Here’s a press release from State Sen. Wendy Davis on the Fort Worth issue. Press releases from State Sen. Rodney Ellis and State Rep. Ellen Cohen about the EPA issue are beneath the fold. Finally, while we have to wait till November to do something about the Governor, there’s a Sunset review going on for the TCEQ. The Alliance for a Clean Texas will be hosting a call on Thursday, June 10, to kick off their TCEQ sunset campaign. Details if you want to dial in are at that link.

Rep. Ellen Cohen Offers Statement on EPA Action

HOUSTON — Representative Ellen Cohen, in a press conference called by Senator Rodney Ellis today addressed the recent actions of the Environmental Protection Agency (EPA) relating to the Texas Commission on Environmental Quality (TCEQ). Joined by fellow legislators Rep. Carol Alvarado, Rep. Garnet Coleman, and Rep. Sylvester Turner, as well as Jen Powis with the Sierra Club and Elena Craft with Environmental Defense Fund, Rep. Cohen echoed Sen. Ellis’ urging for the two entities to work together. She issued the following statement:

“The Texas Commission on Environmental Quality (TCEQ) and the Environmental Protection Agency (EPA) must work together for the health of all Texans. While the problems are complex, facts and figures rather than finger-pointing will lead us to viable solutions.

“The people of District 134 have made it clear to me that air quality is one of their biggest issues. The ramifications are many including our quality of life, our children’s health, and our ability to attract businesses.

“Ask the parents of a child with asthma what they expect. They expect us to do better than we’ve been doing because their child’s life depends on it. They don’t expect us to ‘stay the course’ because the status quo is failing our children. It’s failing our communities, and it’s failing our state.

“Ask the leaders of the many Texas Medical Center institutions who are trying to attract the most talented and innovative researchers to Texas what they expect. They expect to draw those leading researchers to Texas because of the Medical Center’s focus on cutting edge research. They don’t expect to lose researchers to other cities and states because the air quality in Houston is poor and because they are concerned about their children’s health.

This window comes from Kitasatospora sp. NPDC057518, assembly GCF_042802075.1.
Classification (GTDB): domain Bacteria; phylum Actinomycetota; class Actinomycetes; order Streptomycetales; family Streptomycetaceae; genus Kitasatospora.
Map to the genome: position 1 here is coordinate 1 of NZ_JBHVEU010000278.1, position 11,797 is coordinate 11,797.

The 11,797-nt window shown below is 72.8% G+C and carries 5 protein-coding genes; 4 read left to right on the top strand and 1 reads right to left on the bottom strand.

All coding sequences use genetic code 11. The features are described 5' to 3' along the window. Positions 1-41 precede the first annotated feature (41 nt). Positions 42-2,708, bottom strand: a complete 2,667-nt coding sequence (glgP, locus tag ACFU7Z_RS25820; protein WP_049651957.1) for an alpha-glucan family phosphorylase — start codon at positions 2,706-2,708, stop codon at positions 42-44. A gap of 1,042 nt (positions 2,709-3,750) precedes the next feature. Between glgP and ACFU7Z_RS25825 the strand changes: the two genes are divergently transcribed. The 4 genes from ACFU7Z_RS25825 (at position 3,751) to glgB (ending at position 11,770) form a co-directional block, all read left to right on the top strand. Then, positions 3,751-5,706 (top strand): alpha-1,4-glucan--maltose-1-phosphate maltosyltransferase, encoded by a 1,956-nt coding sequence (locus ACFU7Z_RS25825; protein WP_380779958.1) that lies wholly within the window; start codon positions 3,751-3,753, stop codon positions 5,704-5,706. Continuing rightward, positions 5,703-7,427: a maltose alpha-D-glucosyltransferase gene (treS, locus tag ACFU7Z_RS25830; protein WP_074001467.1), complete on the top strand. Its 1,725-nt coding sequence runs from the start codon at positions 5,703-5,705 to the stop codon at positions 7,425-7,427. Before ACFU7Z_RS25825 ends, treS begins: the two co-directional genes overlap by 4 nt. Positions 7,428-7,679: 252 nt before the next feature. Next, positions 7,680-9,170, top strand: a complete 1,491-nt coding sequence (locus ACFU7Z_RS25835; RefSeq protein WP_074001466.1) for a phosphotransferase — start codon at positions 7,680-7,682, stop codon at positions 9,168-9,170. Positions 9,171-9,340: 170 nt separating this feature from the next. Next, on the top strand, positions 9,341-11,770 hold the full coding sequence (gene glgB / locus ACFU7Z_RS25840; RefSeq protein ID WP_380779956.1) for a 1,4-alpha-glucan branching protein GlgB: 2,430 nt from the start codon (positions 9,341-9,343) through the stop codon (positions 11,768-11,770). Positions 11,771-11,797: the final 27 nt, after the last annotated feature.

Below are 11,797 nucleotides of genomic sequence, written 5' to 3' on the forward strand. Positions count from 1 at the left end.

“We can work together to tackle our air quality issues but leadership needs to acknowledge that we have a problem that must be addressed now and not years from now. Texans deserve action. Texans deserve solutions. We expect no less.”

Local Legislators and Environmental Groups Urge TCEQ to Work with EPA

(Houston, TX)// Senator Rodney Ellis was joined by Representative Carol Alvarado, Representative Ellen Cohen, Representative Garnet Coleman, Representative Sylvester Turner, Environmental Defense Fund Health Scientist, Elena Craft, Sierra Club Clean Air Program Director, Neil Carman, and Sierra Club Senior Regional Representative, Jennifer Powis at a press conference in Houston to urge the Texas Commission on Environmental Quality (TCEQ) to work with the U.S. Environmental Protection Agency (EPA) to ensure TCEQ’s air permitting program is in compliance with the Clean Air Act.

“I urge the TCEQ to continue working with the EPA to bridge the gap that exists between Texas’ current air permitting process and what is legally required by the Clean Air Act. Since breathing clean air is not a partisan issue, all of us have the same goal: cleaner air that protects Texas families from the health impacts of the worst air pollutants,” said Senator Ellis.

This past Tuesday, the EPA took an important step to address deficiencies in Texas’ air permitting program by directing a Texas plant with a deficient air quality permit to seek a federally authorized permit directly from the EPA. The EPA also made clear that they could do so for other permits if deficiencies in Texas’ program are not corrected.

“But the bottom line is that the onus is on TCEQ to adopt an air permitting program that ensures Texans have the clean air they deserve and that complies with the Clean Air Act. Until the agency complies with the law, an unacceptable level of uncertainty regarding permitted releases of air toxics exists for some of our state’s largest and most successful industries,” Senator Ellis added.